I believe everything else comes from other figures, but it all comes together well. There just isn’t a whole lot to say, as John Constantine is pretty basic. He has a button-up shirt, jeans, and shoes. I’ll get to the tie and trenchcoat below.

Constantine has hands that are posed to hold things, which is odd considering he didn’t come with jack-shit to hold. I have to say, I would have preferred either relaxed hands or completely closed hands to hands that taunt us with their unfulfilled prupose. Of course, ideally we would have gotten both.

Coloring: The head is what really had to sell this figure and it definitely does. The hair is the right shade and has a darker wash for detail, the eyes are nicely detailed and well-placed, and the scar isn’t overdone. It looks kind of grisly, but isn’t ridiculous.

I used to want stubble to be sculpted. It never looked right to me when it was just a paint job. But nowadays the toy designers seem to have figured out the right combination of dappling and shading to make it look good. Constantine has such a paint job and it really works.

The shirt has a grey wash to bring out the folds and rumples. It gives it more character and also makes it seem more worn, which is a good thing.

The belt looks good and is accurately painted. The jeans are maybe a little too painted. They look just a bit more acid washed than I’d like. But in the designers’ defense, it seems to be very difficult to properly paint jeans on an action figure. At a smaller scale you can get away with just making them blue, but once you get into the 6” scale you have to add some sort of texture and I can’t think of any figures in that scale that I’ve ever owned that had good-looking denim blue jeans. For some reason they always look like pants with a weird blue paint job.

The shoes, on the other hand, are great. They look nice and worn – broken-in.

Flair: Constantine has a long coat and a tie.

I think the coat comes from that Silver Age Joker they did in the Batman line a year or so ago. It looks great and works perfectly for Constantine with the upturned collar. I like the design with the front more open at the chest and the bottom portion being closer together. It lends the figure a slightly more dynamic look. I will say that the coat could have used a bit of a wash. To have this big, bland, tan piece on top of such weathered and well-done pieces as the rest of the figure is kind of weird.

The tie adds to that as well. This is a new piece that really nails Constantine’s look. It is loosened a good bit and hangs low on the chest. I like how it is sort of off to the side, though it’s a tad more than I would have done it. The red is good. I’m glad they didn’t go with a design on this one.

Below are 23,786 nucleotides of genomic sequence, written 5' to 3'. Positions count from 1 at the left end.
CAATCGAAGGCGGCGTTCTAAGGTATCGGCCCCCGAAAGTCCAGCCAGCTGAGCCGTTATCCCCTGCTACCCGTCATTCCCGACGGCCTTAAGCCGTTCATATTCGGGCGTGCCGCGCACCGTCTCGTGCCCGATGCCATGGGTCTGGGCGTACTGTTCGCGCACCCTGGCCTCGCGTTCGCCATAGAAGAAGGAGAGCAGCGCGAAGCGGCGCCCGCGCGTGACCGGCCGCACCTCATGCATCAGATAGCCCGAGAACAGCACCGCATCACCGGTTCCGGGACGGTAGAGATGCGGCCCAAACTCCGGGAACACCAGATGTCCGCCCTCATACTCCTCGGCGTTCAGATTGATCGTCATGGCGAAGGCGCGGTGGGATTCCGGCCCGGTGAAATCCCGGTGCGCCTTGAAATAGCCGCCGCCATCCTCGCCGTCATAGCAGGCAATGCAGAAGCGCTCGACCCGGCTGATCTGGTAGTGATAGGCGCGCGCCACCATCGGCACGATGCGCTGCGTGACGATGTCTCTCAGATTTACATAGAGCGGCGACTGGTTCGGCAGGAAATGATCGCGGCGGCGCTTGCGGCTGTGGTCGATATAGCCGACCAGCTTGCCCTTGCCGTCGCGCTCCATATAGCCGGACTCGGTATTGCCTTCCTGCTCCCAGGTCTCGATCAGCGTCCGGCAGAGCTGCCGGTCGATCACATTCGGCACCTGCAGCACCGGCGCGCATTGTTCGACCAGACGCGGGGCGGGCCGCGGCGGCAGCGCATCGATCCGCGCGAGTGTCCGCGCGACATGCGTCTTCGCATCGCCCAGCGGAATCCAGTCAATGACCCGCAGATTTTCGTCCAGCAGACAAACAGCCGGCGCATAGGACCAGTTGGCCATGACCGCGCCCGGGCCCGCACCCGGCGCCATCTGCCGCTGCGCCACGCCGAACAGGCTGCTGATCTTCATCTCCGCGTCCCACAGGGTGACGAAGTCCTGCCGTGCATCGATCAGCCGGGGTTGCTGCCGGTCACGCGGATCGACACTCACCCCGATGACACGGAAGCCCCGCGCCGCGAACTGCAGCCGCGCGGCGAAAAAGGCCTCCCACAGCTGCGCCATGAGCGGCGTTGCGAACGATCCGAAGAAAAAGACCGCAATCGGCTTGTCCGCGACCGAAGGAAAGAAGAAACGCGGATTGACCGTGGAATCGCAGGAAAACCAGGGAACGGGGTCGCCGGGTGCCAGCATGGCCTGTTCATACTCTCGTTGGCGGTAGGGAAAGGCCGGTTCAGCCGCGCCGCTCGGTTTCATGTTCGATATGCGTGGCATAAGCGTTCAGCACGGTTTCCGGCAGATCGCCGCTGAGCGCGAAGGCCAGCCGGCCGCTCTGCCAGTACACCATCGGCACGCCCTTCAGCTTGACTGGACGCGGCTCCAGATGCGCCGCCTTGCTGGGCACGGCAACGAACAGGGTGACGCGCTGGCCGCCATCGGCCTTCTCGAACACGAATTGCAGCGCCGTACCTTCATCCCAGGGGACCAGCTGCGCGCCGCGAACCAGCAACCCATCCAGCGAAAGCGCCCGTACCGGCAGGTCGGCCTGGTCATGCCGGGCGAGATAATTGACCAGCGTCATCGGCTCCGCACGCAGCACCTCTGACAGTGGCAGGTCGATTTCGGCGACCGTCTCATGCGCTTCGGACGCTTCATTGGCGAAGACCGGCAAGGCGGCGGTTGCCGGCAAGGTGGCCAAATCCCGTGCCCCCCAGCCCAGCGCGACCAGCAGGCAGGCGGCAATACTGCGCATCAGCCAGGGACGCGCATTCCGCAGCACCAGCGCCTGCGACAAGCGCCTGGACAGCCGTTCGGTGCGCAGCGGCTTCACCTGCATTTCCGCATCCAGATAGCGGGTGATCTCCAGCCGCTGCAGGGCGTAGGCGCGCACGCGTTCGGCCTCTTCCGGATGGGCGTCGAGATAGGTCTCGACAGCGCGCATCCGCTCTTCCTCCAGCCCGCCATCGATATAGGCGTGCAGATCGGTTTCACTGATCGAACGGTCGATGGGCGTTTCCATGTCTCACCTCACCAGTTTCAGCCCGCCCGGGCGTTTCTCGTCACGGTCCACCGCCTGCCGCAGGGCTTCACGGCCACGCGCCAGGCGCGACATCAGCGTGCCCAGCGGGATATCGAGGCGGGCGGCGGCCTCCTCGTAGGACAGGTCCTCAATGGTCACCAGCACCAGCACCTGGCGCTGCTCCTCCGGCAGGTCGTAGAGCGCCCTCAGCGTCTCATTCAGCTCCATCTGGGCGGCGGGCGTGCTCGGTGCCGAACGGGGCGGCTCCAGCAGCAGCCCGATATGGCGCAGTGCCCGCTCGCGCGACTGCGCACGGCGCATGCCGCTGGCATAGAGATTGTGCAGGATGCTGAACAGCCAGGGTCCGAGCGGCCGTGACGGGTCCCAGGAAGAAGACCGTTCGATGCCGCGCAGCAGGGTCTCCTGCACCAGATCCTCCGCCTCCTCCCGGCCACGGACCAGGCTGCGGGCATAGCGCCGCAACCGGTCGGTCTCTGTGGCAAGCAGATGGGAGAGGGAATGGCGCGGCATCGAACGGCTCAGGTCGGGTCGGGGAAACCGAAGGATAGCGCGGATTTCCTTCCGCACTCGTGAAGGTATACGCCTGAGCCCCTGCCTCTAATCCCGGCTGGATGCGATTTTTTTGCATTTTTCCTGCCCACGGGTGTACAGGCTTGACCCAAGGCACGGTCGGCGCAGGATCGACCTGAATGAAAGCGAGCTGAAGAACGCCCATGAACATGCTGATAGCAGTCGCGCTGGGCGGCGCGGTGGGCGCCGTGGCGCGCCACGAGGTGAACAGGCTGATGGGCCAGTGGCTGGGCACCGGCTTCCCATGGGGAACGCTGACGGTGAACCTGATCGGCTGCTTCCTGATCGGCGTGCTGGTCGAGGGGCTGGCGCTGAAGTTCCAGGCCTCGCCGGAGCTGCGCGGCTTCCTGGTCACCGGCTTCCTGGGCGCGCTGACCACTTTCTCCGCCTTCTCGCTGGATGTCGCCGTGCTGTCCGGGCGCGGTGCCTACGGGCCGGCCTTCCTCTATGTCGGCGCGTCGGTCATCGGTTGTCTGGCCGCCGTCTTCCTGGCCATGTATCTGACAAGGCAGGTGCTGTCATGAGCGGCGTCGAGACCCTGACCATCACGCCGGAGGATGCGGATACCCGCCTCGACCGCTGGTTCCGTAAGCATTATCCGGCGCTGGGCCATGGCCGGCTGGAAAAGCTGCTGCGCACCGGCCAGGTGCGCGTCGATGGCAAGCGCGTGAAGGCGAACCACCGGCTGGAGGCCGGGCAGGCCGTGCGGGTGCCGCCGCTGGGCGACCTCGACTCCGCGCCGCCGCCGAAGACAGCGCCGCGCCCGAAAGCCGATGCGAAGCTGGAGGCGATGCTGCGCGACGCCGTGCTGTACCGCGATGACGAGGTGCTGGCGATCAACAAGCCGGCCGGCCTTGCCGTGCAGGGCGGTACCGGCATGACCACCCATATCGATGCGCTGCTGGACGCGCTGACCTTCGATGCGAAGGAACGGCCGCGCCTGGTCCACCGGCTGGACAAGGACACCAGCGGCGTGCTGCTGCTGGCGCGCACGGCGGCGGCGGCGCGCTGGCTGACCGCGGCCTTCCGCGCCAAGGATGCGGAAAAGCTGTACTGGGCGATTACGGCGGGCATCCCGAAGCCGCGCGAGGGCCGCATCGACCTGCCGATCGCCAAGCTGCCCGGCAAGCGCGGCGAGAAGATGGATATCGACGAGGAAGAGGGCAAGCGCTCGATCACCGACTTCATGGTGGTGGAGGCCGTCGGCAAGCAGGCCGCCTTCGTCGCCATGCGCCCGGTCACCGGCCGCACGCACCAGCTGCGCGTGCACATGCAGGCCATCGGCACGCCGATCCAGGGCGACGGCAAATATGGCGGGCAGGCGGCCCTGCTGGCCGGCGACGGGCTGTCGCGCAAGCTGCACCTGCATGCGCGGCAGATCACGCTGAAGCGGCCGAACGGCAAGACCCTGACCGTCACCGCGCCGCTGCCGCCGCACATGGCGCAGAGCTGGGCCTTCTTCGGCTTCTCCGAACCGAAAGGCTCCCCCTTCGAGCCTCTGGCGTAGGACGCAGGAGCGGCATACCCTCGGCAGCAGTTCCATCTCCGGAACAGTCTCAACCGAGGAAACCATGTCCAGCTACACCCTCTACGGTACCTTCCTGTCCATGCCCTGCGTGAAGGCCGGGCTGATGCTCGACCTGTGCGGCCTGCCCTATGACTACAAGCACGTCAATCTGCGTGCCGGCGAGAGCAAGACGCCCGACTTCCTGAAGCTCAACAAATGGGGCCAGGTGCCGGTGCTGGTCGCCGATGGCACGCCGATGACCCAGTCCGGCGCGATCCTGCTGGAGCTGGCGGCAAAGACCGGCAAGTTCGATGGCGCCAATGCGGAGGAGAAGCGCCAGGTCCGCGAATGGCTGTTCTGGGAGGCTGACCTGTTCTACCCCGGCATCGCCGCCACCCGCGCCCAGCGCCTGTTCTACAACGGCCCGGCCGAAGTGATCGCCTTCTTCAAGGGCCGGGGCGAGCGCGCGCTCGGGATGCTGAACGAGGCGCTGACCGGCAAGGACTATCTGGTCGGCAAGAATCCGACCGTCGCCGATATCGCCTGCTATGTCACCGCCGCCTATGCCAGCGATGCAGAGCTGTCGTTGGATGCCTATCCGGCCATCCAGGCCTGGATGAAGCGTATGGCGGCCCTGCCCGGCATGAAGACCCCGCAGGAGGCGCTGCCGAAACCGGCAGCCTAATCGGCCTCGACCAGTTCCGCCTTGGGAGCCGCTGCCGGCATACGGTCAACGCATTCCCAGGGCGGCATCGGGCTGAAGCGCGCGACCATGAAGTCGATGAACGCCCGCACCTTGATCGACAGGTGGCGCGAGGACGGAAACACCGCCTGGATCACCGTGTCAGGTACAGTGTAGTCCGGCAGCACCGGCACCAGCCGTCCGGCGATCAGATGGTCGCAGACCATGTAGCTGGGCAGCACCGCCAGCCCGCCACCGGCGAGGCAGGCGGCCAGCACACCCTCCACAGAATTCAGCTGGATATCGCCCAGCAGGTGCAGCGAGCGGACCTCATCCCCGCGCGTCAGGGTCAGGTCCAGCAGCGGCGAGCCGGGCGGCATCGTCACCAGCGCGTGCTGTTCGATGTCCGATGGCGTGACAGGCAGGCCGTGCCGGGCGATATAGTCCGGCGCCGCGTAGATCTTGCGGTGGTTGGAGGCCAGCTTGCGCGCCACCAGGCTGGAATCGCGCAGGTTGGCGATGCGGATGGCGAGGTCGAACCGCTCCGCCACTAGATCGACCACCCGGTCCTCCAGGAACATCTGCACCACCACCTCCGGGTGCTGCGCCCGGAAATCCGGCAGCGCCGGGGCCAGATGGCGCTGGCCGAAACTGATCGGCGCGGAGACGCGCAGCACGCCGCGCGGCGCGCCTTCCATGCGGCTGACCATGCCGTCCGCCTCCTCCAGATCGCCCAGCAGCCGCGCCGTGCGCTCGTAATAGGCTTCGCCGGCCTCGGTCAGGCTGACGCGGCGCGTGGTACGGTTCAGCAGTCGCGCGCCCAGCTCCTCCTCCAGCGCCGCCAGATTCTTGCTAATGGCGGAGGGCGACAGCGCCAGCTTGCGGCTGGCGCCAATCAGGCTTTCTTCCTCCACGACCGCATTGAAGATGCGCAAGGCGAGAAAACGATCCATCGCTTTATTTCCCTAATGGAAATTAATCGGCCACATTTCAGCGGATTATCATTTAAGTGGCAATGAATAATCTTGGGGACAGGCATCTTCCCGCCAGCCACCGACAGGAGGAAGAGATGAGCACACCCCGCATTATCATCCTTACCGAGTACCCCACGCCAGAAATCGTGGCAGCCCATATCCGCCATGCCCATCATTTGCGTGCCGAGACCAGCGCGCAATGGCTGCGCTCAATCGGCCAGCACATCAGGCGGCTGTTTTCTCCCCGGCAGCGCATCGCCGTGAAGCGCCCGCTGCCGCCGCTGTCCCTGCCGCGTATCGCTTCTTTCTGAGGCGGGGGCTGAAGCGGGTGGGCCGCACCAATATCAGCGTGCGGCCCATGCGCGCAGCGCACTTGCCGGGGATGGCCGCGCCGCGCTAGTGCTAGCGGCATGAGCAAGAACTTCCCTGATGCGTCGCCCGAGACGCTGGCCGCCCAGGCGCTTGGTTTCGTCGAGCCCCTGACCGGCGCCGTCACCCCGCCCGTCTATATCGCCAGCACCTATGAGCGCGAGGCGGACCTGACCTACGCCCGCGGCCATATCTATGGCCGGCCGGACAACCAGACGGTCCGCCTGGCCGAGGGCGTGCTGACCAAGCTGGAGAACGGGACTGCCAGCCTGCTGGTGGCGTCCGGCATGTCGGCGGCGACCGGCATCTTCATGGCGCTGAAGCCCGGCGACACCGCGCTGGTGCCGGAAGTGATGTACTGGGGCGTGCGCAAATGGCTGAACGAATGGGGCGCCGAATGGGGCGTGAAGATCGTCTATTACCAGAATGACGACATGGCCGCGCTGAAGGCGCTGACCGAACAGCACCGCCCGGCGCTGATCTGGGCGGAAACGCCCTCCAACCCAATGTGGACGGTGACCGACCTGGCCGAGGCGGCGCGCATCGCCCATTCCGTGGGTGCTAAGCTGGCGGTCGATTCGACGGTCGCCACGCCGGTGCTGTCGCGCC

Accessories: Constantine comes with fuck-all as far as accessories go. This is stupid, and only made worse by the fact that his hands are clearly intended to be holding things. He could have come with all kinds of different mystical implements.

Bad form, Matty.

Notice I didn’t say he should have come with a cigarette. I mean, he should’ve, but I’m not ridiculous. I get why he didn’t and I’m okay with that.

Packaging: It’s a neat little window box. I dig the packaging and I love the art on the backs. It looks very classy and does work to make these bare-bones figures seem more special than they really are. The bio on the back tells you as much as you need to know:

Yep. That's a fairly PG summary of Constantine.

Value: $23.70 (including shipping) is pretty much a rip-off for this figure. It’s a very good figure, but it is very basic, has lots of shared parts, and does not come with a single accessory.

Overall: It’s not that this is a bad John Constantine figure, it’s just that it’s about the laziest Constantine we could have gotten. Head sculpt aside, he’s very plain and nothing was done to spice that up. I think the lack of accessories in this line is absurd, particularly given Matty’s statement that this would be the place to get really awesome things that simply couldn’t be done at retail. 

3 out of 5

As is the case with most Vertigo characters, you action figure options are pretty limited if you have to own a John Constantine. It’s either this one or the DC Direct one, which is actually pretty great. I like the coat on that one a lot more. But it doesn’t fit in with the Mattel figures. If you need one that does, this is it. Go to BigBad or eBay and order him for an even more ridiculous price.



  1. Somehow I get the feeling you're a little peeved that Constantine didn't come with any accessories XP. Decent review. Not a character I'm really familiar with but I've always kind of wanted to check him out.

  2. Check out Garth Ennis and Steve Dillon's run. It's the best.

  3. Im not the only one that see the same coath that Joker Classic of Batman Legacy use but with a change of color

    1. Yeah, I don't think it's a secret that Mattel likes to farm parts.